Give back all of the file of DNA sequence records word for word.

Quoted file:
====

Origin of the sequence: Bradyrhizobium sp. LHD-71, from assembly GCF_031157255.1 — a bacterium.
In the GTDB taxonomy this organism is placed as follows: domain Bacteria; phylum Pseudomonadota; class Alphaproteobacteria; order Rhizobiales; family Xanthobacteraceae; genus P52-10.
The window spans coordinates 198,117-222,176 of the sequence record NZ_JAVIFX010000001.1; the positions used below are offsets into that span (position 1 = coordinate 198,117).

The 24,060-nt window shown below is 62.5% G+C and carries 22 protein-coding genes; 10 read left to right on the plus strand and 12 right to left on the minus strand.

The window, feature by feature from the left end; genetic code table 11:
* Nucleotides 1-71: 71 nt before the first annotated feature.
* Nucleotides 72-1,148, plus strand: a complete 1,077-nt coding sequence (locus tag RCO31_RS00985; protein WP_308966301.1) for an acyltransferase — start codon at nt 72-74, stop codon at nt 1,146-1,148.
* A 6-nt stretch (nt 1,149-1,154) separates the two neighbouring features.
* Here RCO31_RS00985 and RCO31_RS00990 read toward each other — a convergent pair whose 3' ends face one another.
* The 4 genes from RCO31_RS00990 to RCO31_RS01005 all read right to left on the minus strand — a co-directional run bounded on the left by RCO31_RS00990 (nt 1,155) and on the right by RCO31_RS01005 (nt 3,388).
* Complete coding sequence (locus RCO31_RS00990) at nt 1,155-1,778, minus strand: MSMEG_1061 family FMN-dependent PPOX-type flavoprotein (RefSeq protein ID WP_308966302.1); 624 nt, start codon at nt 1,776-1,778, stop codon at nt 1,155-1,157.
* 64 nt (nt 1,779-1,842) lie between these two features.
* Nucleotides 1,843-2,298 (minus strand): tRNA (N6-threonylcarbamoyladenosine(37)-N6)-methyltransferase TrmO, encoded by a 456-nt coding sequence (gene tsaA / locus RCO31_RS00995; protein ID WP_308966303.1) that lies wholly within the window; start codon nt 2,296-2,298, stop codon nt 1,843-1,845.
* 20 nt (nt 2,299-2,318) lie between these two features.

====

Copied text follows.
Origin of the sequence: Bradyrhizobium sp. LHD-71, from assembly GCF_031157255.1 — a bacterium.
In the GTDB taxonomy this organism is placed as follows: domain Bacteria; phylum Pseudomonadota; class Alphaproteobacteria; order Rhizobiales; family Xanthobacteraceae; genus P52-10.
The window spans coordinates 198,117-222,176 of the sequence record NZ_JAVIFX010000001.1; the positions used below are offsets into that span (position 1 = coordinate 198,117).

The 24,060-nt window shown below is 62.5% G+C and carries 22 protein-coding genes; 10 read left to right on the plus strand and 12 right to left on the minus strand.

The window, feature by feature from the left end; genetic code table 11:
* Nucleotides 1-71: 71 nt before the first annotated feature.
* Nucleotides 72-1,148, plus strand: a complete 1,077-nt coding sequence (locus tag RCO31_RS00985; protein WP_308966301.1) for an acyltransferase — start codon at nt 72-74, stop codon at nt 1,146-1,148.
* A 6-nt stretch (nt 1,149-1,154) separates the two neighbouring features.
* Here RCO31_RS00985 and RCO31_RS00990 read toward each other — a convergent pair whose 3' ends face one another.
* The 4 genes from RCO31_RS00990 to RCO31_RS01005 all read right to left on the minus strand — a co-directional run bounded on the left by RCO31_RS00990 (nt 1,155) and on the right by RCO31_RS01005 (nt 3,388).
* Complete coding sequence (locus RCO31_RS00990) at nt 1,155-1,778, minus strand: MSMEG_1061 family FMN-dependent PPOX-type flavoprotein (RefSeq protein ID WP_308966302.1); 624 nt, start codon at nt 1,776-1,778, stop codon at nt 1,155-1,157.
* 64 nt (nt 1,779-1,842) lie between these two features.
* Nucleotides 1,843-2,298 (minus strand): tRNA (N6-threonylcarbamoyladenosine(37)-N6)-methyltransferase TrmO, encoded by a 456-nt coding sequence (gene tsaA / locus RCO31_RS00995; protein ID WP_308966303.1) that lies wholly within the window; start codon nt 2,296-2,298, stop codon nt 1,843-1,845.
* 20 nt (nt 2,299-2,318) lie between these two features.